The Effect of Rev-erbα Agonist SR9011 on the Immune Response and Cell Metabolism of Microglia

Front Immunol. 2020 Sep 25;11:550145. doi: 10.3389/fimmu.2020.550145. eCollection 2020.

Abstract

Microglia are the immune cells of the brain. Hyperactivation of microglia contributes to the pathology of metabolic and neuroinflammatory diseases. Evidence has emerged that links the circadian clock, cellular metabolism, and immune activity in microglia. Rev-erb nuclear receptors are known for their regulatory role in both the molecular clock and cell metabolism, and have recently been found to play an important role in neuroinflammation. The Rev-erbα agonist SR9011 disrupts circadian rhythm by altering intracellular clock machinery. However, the exact role of Rev-erbα in microglial immunometabolism remains to be elucidated. In the current study, we explored whether SR9011 also had such a detrimental impact on microglial immunometabolic functions. Primary microglia were isolated from 1-3 days old Sprague-Dawley rat pups. The expression of clock genes, cytokines and metabolic genes was evaluated using RT-PCR and rhythmic expression was analyzed. Phagocytic activity was determined by the uptake capacity of fluorescent microspheres. Mitochondria function was evaluated by measuring oxygen consumption rate and extracellular acidification rate. We found that key cytokines and metabolic genes are rhythmically expressed in microglia. SR9011 disturbed rhythmic expression of clock genes in microglia. Pro-inflammatory cytokine expression was attenuated by SR9011 during an immune challenge by TNFα, while expression of the anti-inflammatory cytokine Il10 was stimulated. Moreover, SR9011 decreased phagocytic activity, mitochondrial respiration, ATP production, and metabolic gene expression. Our study highlights the link between the intrinsic clock and immunometabolism of microglia. We show that Rev-erbα is implicated in both metabolic homeostasis and the inflammatory responses in microglia, which has important implications for the treatment of metabolic and neuroinflammatory diseases.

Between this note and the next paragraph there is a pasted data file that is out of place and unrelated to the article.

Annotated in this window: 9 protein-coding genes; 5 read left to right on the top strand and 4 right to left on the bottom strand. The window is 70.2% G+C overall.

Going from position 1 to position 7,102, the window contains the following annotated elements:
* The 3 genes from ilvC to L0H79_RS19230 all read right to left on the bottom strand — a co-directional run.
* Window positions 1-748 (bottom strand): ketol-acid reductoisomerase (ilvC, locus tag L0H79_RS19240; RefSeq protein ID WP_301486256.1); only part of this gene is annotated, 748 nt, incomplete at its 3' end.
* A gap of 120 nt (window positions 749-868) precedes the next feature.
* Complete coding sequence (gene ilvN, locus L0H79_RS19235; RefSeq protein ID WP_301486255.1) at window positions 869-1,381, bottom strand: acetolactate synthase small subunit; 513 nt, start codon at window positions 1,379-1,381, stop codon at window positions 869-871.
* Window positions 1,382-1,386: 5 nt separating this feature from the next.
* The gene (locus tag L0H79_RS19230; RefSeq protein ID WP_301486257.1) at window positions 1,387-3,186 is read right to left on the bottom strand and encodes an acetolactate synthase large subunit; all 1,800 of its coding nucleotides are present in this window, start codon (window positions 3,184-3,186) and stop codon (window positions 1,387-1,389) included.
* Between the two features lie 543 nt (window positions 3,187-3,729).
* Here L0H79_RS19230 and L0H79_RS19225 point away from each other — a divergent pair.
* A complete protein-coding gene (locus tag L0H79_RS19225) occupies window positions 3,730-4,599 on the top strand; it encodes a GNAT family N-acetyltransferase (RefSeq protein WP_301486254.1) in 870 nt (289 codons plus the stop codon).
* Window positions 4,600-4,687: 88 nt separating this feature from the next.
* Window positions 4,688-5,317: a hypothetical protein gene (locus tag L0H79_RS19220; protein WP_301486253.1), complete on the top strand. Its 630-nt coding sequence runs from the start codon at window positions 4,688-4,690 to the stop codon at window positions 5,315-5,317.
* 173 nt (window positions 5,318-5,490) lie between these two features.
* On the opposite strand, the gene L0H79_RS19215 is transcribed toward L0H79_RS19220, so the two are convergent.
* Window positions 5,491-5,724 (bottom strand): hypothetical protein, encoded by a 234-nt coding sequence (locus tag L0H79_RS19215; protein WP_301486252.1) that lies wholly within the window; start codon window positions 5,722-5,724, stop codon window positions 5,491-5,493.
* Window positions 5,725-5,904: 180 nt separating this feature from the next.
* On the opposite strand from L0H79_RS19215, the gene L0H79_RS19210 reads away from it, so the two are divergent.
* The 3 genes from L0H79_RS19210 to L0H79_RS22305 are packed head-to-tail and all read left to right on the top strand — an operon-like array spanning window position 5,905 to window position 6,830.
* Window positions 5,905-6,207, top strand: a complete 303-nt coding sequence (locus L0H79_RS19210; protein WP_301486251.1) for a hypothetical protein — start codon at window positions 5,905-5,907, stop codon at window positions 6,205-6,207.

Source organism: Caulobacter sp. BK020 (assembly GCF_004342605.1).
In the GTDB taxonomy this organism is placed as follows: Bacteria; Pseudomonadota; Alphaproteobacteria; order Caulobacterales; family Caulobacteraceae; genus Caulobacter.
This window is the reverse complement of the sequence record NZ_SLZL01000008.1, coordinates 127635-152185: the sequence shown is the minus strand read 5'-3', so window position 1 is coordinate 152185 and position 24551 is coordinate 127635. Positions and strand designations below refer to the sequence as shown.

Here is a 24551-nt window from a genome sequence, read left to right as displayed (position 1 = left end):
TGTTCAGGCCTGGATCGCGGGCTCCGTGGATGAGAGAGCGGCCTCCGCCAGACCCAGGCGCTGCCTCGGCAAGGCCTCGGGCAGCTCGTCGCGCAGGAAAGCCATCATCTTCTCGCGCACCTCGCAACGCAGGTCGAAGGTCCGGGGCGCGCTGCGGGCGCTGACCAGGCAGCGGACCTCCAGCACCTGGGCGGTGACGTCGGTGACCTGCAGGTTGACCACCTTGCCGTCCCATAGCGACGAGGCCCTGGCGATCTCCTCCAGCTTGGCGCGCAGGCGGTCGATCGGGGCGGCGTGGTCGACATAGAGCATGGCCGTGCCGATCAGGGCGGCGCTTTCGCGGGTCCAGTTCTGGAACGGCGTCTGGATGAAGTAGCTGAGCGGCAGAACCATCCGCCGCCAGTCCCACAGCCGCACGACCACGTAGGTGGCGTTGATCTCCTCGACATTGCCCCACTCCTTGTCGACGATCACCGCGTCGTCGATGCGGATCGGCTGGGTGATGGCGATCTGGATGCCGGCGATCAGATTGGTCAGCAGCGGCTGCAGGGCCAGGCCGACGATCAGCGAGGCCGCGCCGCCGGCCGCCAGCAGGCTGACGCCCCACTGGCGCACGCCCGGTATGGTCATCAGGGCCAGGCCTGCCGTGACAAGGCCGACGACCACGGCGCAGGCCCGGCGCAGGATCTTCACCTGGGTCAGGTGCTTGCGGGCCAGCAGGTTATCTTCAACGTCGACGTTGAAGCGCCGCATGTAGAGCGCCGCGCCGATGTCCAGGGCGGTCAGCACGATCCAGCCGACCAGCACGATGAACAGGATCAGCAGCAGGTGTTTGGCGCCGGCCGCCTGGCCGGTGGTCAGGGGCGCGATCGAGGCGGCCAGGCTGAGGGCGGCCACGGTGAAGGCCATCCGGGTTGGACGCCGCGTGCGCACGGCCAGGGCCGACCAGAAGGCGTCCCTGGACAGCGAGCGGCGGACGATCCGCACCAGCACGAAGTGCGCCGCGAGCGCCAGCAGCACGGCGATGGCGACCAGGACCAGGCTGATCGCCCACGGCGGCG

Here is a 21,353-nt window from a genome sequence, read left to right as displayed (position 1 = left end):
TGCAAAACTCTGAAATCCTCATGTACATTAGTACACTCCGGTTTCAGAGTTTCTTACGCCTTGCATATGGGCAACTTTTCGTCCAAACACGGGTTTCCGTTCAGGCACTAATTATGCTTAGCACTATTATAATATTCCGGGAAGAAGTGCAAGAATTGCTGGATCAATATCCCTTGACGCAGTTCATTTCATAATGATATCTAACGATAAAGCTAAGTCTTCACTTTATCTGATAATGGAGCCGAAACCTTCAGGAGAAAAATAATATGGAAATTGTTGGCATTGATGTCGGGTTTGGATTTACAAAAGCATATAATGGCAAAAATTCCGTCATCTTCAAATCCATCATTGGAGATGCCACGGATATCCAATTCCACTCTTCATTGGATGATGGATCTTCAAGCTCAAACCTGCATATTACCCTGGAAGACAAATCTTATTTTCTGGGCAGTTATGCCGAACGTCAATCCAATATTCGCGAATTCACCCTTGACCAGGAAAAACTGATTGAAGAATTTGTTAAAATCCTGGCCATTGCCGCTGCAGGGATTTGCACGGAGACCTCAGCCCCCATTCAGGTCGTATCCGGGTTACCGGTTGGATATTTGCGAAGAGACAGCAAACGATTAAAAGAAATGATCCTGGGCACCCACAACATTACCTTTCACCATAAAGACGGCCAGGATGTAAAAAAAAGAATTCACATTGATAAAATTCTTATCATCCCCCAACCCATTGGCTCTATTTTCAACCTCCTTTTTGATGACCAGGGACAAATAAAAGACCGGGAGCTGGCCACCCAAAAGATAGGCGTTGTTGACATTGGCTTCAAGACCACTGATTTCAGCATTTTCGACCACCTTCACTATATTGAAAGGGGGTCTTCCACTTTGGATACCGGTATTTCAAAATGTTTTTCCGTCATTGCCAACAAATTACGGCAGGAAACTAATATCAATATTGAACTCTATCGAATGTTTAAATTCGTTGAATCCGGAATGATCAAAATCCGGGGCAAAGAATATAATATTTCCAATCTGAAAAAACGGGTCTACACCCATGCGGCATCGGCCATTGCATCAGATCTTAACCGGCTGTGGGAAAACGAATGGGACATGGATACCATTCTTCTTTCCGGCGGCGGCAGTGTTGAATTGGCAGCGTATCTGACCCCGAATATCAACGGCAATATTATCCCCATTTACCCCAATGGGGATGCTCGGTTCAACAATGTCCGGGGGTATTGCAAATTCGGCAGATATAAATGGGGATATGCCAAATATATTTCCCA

Keywords: Innate immunity; clock genes; cytokines; immunometabolism; microglia; neuroinflammation; phagocytosis.